Self-Employment Dynamics and Self-Employment Trends: A Study of Canadian Men and Women, 1982-1995
Self-employment has risen dramatically in Canada, accounting for a disproportionate share of job growth since the 1980's. Using hitherto-unexploited information on labour force transitions from 13 waves of the Survey of Consumer Finances between 1982 and 1995, we show that the changes in transition patterns underlying these increases were very different for women and men. For women, most of the increase in self-employment is attributable to an increase in their retention rates in self-employment. For men, most is attributable to a decrease in the stability of paid employment, i.e. a rise in transitions from employment to non-employment. This generates an increase in self-employment because non-employed men are much more likely than employed men to enter self-employment. Changes in demographic characteristics account for very little of these altered transition probabilities. Somewhat paradoxically, self-employment thus rose both in secularly improving (women’s) and deteriorating (men’s) labour markets, due to different changes in the underlying transition processes.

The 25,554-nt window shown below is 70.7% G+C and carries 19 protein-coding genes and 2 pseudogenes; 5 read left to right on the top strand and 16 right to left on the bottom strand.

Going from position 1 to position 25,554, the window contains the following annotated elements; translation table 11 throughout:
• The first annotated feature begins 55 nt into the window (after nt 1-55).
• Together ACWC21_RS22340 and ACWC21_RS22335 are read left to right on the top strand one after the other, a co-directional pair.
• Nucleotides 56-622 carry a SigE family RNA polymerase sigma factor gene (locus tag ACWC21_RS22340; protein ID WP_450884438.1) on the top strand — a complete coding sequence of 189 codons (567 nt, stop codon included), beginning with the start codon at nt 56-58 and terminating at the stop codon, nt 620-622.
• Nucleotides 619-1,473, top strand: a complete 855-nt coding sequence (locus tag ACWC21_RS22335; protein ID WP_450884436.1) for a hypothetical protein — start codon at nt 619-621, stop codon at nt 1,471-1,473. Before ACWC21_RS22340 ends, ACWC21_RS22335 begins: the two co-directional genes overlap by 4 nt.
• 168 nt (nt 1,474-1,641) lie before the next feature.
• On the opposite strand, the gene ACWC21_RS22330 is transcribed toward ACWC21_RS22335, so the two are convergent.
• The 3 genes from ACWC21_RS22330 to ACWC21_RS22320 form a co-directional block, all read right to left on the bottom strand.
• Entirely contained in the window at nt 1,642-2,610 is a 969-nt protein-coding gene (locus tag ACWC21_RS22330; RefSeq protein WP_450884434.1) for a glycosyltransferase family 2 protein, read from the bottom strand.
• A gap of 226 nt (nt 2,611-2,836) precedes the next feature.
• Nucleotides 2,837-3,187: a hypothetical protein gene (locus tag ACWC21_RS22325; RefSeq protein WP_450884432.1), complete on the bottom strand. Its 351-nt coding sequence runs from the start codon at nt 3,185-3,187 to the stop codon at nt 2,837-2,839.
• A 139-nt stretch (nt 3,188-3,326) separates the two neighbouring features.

|Date of creation:||May 1999|
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- David Blanchflower & A Oswald, 1991. "Self-Employment and Mrs Thatchers Enterprise," CEP Discussion Papers dp0030, Centre for Economic Performance, LSE.
- Henry S. Farber, 1997. "Alternative Employment Arrangements as a Response to Job Loss," Working Papers 770, Princeton University, Department of Economics, Industrial Relations Section..
- David G. Blanchflower, 2000.
"Self-Employment in OECD Countries,"
NBER Working Papers
7486, National Bureau of Economic Research, Inc.
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